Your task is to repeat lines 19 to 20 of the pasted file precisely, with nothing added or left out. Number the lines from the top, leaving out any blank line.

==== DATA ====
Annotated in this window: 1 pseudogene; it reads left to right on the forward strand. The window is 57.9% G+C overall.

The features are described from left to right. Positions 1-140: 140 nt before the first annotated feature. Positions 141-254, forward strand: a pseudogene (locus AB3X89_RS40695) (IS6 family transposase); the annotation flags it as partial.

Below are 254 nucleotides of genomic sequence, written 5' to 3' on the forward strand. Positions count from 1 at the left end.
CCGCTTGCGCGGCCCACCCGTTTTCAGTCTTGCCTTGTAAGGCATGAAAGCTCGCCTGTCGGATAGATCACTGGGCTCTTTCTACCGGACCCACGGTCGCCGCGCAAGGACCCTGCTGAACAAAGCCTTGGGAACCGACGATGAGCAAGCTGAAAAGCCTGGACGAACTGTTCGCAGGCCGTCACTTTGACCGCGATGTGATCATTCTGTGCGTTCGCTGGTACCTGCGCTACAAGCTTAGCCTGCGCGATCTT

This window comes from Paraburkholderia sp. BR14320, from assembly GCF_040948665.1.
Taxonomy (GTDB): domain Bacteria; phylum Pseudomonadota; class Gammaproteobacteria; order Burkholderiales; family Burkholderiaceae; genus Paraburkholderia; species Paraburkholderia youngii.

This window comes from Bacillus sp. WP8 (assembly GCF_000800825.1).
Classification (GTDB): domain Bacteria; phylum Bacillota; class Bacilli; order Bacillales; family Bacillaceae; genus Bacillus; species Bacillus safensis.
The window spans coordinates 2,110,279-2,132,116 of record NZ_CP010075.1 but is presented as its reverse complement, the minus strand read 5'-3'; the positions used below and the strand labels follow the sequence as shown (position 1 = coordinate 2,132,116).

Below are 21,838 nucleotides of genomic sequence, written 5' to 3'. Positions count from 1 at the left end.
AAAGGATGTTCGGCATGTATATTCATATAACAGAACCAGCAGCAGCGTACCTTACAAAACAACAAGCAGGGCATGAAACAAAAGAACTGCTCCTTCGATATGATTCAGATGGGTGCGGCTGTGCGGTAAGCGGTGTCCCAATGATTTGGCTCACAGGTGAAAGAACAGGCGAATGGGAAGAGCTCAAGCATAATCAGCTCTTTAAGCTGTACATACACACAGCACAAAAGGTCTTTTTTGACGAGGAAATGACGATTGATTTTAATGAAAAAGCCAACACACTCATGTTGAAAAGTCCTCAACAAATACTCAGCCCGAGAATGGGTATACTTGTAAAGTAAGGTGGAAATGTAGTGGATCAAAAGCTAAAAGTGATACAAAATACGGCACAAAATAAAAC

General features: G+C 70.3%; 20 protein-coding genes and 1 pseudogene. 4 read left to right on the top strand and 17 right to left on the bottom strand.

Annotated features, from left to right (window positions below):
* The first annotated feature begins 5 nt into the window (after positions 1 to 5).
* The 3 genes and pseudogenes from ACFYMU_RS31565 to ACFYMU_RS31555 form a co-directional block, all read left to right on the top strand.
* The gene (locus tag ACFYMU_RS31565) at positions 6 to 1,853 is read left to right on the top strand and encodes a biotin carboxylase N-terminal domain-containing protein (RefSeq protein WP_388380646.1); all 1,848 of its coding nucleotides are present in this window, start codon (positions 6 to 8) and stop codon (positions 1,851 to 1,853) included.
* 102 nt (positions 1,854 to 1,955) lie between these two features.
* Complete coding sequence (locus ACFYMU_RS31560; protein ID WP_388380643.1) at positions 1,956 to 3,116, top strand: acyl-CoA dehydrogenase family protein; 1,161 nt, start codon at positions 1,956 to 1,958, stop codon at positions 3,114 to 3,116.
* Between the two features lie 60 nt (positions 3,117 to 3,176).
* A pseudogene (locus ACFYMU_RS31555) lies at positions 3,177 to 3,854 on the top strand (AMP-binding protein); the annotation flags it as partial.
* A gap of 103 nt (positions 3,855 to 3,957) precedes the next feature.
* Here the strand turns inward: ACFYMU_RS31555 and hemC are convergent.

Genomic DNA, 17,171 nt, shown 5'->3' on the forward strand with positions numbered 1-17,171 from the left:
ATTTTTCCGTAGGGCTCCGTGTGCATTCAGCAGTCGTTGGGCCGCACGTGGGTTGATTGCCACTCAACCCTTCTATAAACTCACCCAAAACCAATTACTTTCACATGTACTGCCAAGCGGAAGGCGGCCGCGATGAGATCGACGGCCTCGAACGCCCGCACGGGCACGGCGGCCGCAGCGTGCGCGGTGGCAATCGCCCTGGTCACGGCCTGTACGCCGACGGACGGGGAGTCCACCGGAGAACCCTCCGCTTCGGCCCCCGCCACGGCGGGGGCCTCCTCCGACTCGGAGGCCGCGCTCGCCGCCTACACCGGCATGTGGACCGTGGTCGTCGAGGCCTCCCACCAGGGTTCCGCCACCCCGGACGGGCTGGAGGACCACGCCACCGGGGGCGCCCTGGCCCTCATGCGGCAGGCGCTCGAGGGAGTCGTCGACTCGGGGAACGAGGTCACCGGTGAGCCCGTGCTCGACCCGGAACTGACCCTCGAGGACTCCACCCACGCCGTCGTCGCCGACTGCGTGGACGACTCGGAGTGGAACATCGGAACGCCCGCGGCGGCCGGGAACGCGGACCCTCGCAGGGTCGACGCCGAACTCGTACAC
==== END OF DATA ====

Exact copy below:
* Between the two features lie 60 nt (positions 3,117 to 3,176).
* A pseudogene (locus ACFYMU_RS31555) lies at positions 3,177 to 3,854 on the top strand (AMP-binding protein); the annotation flags it as partial.